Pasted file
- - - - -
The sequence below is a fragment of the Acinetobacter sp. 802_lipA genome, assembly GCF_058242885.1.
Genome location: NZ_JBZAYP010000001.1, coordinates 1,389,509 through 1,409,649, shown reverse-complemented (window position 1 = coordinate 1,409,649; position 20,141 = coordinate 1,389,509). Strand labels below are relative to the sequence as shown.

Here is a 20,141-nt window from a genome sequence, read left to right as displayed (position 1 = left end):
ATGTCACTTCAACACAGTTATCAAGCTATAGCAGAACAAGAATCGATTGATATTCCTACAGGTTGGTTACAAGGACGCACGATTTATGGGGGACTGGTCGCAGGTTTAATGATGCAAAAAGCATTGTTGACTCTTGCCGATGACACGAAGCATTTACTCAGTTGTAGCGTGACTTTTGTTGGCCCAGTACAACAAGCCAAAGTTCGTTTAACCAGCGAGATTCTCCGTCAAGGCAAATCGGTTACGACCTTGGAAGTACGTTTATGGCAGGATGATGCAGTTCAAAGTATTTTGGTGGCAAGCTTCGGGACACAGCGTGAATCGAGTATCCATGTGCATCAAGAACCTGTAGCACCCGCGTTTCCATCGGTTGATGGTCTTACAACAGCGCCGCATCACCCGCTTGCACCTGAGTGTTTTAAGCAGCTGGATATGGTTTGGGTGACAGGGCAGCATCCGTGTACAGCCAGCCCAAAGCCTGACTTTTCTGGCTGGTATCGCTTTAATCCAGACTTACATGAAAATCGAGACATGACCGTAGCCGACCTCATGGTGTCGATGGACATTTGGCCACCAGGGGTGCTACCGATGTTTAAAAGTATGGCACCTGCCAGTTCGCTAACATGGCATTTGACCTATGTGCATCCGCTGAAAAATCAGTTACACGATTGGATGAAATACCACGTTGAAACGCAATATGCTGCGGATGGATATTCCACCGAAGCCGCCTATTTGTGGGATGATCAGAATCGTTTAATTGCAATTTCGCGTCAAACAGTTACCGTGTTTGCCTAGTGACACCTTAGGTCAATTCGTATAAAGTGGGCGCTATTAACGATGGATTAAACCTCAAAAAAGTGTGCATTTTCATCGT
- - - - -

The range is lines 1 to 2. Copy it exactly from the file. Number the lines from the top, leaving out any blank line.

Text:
The sequence below is a fragment of the Acinetobacter sp. 802_lipA genome, assembly GCF_058242885.1.
Genome location: NZ_JBZAYP010000001.1, coordinates 1,389,509 through 1,409,649, shown reverse-complemented (window position 1 = coordinate 1,409,649; position 20,141 = coordinate 1,389,509). Strand labels below are relative to the sequence as shown.